Commercial interest will likely replace the early-stage scientific focus as requirements for funding increase. The leader becomes the person with the power to realize the commercial vision for the company. Convincing founders that the priority is commercialization might require canceling projects that seem unprofitable, even if it means shifting the priority to a secondary project that had just entered the pipeline.

It is crucial for the leader at this stage to be strong in their decisions, yet sensitive to the company environment, in order to implement necessary changes without affecting employee relations in a negative way.  Communicating and managing change effectively is a key challenge at this stage. A growing biotech start-up cannot afford losing talented employees, many of whom are subject matter experts of the technology being developed. The implementation of professional processes, operations and organizational structures that might make some senior employees uncomfortable will most likely be necessary.

 Operational Stage: The strategist and how to deliver

At this stage the company needs to demonstrate its marketability by strengthening alliances, deals, and strategic partnerships. A shift in focus from project to transaction might take place, and the management team might be under pressure from its responsibility to investors and an imminent IPO or M&A. The main company goals are to maximize investor return while maintaining workforce retention, morale and culture. In general, it is a stage when keeping promises to business partners, investors, and the general public is extremely demanding. The leader now needs to lead a result-oriented, precise, and efficient management team, task comparable to those of managers in the large industry. Investors such as Venture Capital might want to bring their own CEO as a leader and take part in the company board of directors.

The Board and Exit Strategy

The board of directors plays a key role in advising the leader at all biotech start-up stages. Although t the leader chooses the board members during the early and commercialization stages, they may lose this control at the operational stage when investors’ pressure on ROI is high. The board generally plays an important role in deciding the exit timing and strategies, and it is the leader’s responsibility to clearly articulate the company’s strategy internally and externally. The ability to successfully react to change and to deal well with pressure is equally important when planning for the exit.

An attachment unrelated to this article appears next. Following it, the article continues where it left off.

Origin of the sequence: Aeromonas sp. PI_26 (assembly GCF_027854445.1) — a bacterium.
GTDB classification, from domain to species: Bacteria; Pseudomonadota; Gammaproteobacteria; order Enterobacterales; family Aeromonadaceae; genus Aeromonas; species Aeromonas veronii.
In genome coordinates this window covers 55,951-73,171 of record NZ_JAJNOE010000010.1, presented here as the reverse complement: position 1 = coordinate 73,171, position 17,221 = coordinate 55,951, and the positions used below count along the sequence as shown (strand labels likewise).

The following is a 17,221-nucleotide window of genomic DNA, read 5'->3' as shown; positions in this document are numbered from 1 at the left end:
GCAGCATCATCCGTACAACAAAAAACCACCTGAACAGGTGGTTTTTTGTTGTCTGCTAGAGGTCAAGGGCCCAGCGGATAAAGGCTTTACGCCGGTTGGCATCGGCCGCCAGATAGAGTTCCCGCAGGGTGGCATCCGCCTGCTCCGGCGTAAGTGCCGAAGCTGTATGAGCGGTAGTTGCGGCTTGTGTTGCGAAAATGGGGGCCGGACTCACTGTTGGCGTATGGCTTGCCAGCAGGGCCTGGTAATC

Conclusion

The growth of a biotechnology start-up company presents unique challenges that should be properly addressed to achieve the business goals at each stage. Common leadership skills such as clear communication and the ability to implement change are necessary throughout the biotech start-up lifecycle; however, a transition from a science-oriented to a business-oriented culture seems to be essential to survive “the valley of death”, and must begin within the company’s leadership. The ability to accept change, to adapt and to build and maintain relationships are the key points in the progression from science to business and finally the success of a biotech start-up company.

References

Leadership management needs in evolving biotech companies. Andreas Foller. Nature Biotechnology  20,  BE64-BE66 (June 2002).

 Managing change in biotech: startup and growth. Mary Ann Rafferty. Nature Biotechnology 25, 479 – 480 (2007).

Early-Stage Biotech Companies: Strategies for Survival and Growth. Wendy Tsai and Stanford Erickson. Biotechnol Healthc. Jun 2006; 3(3): 49-50,52-53.

About the author

This article was written by Isabela Oliva is a biological scientist currently studying technology transfer.  She can be reached at oliva.isabela@gmail.com.